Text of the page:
And of course the force can't be a religious thing anymore, that might offend Christians, so its now an *infection* you can be tested for. He's taken the central, most mind blowing concept of the trilogy and turned it into a disease. I can't do gym today, the force is strong with me, but I've been given some antibiotics and we'll kill of those bugs by tomorrow, signed, my mother.

Lucas has become detached from everything except making money, and not offending anyone that might want to buy his toys. In doing so he's cracked open many of the things that made him seem godlike at the time.

THX is mentioned every time someone brings up Lucas. When I saw it seemed unimaginative, not very well scripted, boring, the sets and the characters are unattractively done and the ending is unsubtle, a let down and stupid. Oh, they chase you until the budget for your capture runs out. So I guess if you break windows and kill people as you run they give up all the sooner? I thought this film deserved to do badly.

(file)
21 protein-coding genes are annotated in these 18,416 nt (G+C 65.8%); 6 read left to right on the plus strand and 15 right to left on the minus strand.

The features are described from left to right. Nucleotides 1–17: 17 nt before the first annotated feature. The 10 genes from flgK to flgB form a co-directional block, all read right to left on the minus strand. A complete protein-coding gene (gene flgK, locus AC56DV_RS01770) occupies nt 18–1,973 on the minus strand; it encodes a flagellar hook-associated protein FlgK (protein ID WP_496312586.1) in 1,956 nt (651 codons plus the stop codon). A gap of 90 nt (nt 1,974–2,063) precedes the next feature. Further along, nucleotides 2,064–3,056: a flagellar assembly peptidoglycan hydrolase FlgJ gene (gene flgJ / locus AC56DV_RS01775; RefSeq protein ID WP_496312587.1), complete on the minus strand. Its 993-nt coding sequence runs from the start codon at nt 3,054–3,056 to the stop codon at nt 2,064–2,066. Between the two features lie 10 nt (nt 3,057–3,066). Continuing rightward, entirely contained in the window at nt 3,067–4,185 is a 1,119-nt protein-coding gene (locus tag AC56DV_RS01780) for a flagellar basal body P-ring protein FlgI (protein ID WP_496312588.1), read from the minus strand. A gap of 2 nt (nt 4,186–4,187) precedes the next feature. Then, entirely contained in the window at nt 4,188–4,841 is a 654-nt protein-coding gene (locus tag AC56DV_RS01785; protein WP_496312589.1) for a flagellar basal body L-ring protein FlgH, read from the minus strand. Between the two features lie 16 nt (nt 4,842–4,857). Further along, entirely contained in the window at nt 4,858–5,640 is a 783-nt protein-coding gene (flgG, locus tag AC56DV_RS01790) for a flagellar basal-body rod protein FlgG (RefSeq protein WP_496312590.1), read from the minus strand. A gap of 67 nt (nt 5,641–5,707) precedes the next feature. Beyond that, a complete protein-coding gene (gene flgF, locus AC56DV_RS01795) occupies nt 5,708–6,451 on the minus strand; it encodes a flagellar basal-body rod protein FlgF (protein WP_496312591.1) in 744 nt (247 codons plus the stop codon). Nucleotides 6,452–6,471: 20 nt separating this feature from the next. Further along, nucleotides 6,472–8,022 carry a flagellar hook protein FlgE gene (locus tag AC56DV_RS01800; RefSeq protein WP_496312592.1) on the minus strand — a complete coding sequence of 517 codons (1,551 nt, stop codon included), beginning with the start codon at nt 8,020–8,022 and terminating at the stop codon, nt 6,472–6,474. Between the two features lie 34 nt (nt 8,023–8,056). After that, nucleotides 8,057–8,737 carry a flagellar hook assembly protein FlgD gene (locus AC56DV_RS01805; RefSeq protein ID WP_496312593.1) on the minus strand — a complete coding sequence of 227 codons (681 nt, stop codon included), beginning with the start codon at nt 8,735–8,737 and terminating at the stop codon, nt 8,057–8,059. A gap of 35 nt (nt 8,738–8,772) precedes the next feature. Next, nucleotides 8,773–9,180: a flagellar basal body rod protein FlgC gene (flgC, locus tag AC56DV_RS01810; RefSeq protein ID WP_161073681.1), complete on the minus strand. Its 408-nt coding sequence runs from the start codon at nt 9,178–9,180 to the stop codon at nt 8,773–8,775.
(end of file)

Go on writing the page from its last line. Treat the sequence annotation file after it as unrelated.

If you want Dark visions of the future you wouldn't have done well going to Lucas even in his prime, you could go to Terry Gilliam, now why hasn't he been mentioned in this thread so far. He spent a decade making animated comedy shorts for python with next to no budget and ended up directing some real gems like Brazil, Time Bandits and Twelve Monkeys.
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Old April 22nd, 2006, 06:06 AM   #27
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Although I detest the new Star Wars movies (the second part of episode 3 was a bit enjoyable, though) and I consider Lucas not to be such a good director or writer, I agree with Chris' post about Lucas: I've you've seen documentaries about this man, how he put all his effort and money into cinema, you can having nothing but respect for him, even if he blew up the new star wars series. He LOVES cinema and movies and he did a lot for the industry!

And I would add Steven Spielberg also to that list of filmmakers you named :-)
People act like those people are money-eating wolves because they have much money now, but if you read some biographies about these people, watch some documentaries: they got there because they truly earned it: they loved cinema, had a deep passion for making movies and did all they could, used all their talents and made it happen.